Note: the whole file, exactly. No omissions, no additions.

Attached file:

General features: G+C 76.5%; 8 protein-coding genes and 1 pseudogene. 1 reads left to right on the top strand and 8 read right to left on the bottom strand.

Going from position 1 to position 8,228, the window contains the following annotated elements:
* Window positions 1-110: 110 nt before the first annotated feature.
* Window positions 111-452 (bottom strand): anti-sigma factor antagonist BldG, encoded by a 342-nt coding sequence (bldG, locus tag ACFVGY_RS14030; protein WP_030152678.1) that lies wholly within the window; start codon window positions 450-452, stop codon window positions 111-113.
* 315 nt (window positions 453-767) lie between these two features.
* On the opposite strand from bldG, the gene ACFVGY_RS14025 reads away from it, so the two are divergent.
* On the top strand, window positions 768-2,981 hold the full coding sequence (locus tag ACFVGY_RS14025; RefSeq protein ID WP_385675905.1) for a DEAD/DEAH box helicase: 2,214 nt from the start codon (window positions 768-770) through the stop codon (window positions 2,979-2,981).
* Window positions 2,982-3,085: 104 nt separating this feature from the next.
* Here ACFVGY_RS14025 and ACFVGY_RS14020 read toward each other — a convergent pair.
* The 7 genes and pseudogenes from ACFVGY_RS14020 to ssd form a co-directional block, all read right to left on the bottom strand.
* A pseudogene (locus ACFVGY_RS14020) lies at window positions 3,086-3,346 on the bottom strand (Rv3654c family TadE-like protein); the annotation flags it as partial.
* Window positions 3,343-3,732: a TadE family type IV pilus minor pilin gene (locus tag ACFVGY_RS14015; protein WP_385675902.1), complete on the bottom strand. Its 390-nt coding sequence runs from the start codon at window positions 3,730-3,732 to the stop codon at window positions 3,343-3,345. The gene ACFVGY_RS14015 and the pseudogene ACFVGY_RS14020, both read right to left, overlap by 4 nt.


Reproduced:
General features: G+C 76.5%; 8 protein-coding genes and 1 pseudogene. 1 reads left to right on the top strand and 8 read right to left on the bottom strand.

Going from position 1 to position 8,228, the window contains the following annotated elements:
* Window positions 1-110: 110 nt before the first annotated feature.
* Window positions 111-452 (bottom strand): anti-sigma factor antagonist BldG, encoded by a 342-nt coding sequence (bldG, locus tag ACFVGY_RS14030; protein WP_030152678.1) that lies wholly within the window; start codon window positions 450-452, stop codon window positions 111-113.
* 315 nt (window positions 453-767) lie between these two features.
* On the opposite strand from bldG, the gene ACFVGY_RS14025 reads away from it, so the two are divergent.
* On the top strand, window positions 768-2,981 hold the full coding sequence (locus tag ACFVGY_RS14025; RefSeq protein ID WP_385675905.1) for a DEAD/DEAH box helicase: 2,214 nt from the start codon (window positions 768-770) through the stop codon (window positions 2,979-2,981).
* Window positions 2,982-3,085: 104 nt separating this feature from the next.
* Here ACFVGY_RS14025 and ACFVGY_RS14020 read toward each other — a convergent pair.
* The 7 genes and pseudogenes from ACFVGY_RS14020 to ssd form a co-directional block, all read right to left on the bottom strand.
* A pseudogene (locus ACFVGY_RS14020) lies at window positions 3,086-3,346 on the bottom strand (Rv3654c family TadE-like protein); the annotation flags it as partial.
* Window positions 3,343-3,732: a TadE family type IV pilus minor pilin gene (locus tag ACFVGY_RS14015; protein WP_385675902.1), complete on the bottom strand. Its 390-nt coding sequence runs from the start codon at window positions 3,730-3,732 to the stop codon at window positions 3,343-3,345. The gene ACFVGY_RS14015 and the pseudogene ACFVGY_RS14020, both read right to left, overlap by 4 nt.